Several countries that migrants send money home to have dysfunctional currency markets, due to balance of payments problems, macroeconomic and geopolitical factors. This can result in unofficial parallel exchange rates being widespread – which the remittance industry is often not fully taking account of.
In countries with parallel exchange rates, official benchmark exchange rates (e.g., Reuters or Bloomberg rates) do not reflect the actual exchange rate to convert local currency to a hard currency such as the USD or EUR. Instead, actual parallel exchange rates require more local currency units per hard currency unit than is reported in official exchange rates.
Our own tracking of FX pricing data has led us to identify numerous countries with divergences from official exchange rates. For example, the Sri Lankan rupee came under significant pressure during late-August / early September. Parallel market cross border rates were significantly different from official rates. The unofficial parallel kerb rate had increased to approximately 1 USD to 215-230 Sri Lankan rupees in early September, versus 200 officially.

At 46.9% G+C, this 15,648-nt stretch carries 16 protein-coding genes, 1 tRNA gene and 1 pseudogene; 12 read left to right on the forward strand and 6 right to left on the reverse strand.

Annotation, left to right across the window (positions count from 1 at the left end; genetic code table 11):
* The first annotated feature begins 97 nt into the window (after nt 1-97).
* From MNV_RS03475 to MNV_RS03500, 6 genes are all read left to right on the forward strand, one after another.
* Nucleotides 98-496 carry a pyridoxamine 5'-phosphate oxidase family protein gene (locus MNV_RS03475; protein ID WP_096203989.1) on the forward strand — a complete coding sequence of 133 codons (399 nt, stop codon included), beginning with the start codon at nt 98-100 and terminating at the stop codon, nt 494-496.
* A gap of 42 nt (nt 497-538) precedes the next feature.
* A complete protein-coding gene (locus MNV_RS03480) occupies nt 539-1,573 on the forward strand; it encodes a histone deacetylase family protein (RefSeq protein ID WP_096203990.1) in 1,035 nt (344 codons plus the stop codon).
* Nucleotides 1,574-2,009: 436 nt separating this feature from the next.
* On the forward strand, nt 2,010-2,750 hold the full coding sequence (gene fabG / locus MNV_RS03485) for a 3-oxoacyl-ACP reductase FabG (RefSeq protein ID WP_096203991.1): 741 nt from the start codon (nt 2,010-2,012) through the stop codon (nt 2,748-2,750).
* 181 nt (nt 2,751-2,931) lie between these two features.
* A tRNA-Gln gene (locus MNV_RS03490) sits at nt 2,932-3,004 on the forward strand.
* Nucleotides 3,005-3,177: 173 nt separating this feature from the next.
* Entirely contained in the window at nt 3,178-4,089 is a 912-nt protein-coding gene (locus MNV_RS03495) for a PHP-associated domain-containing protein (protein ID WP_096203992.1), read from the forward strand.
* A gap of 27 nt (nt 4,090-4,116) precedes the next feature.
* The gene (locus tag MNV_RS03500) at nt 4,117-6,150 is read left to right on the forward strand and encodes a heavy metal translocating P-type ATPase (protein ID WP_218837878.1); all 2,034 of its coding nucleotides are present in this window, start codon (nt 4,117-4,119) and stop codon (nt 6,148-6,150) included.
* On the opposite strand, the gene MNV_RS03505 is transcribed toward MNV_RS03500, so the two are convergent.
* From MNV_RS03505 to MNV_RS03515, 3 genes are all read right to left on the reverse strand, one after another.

In addition to Sri Lanka, other countries we have identified include:
- South Sudan
While some remittance providers respond to these parallel rates, others do not – with potentially significant consequences for their customers. These parallel markets and how providers respond have implications for how much money the remittance recipient will receive and how they can receive it.
Customers are also likely to switch to parallel channels due to convenience, and these parallel markets cannot be tracked.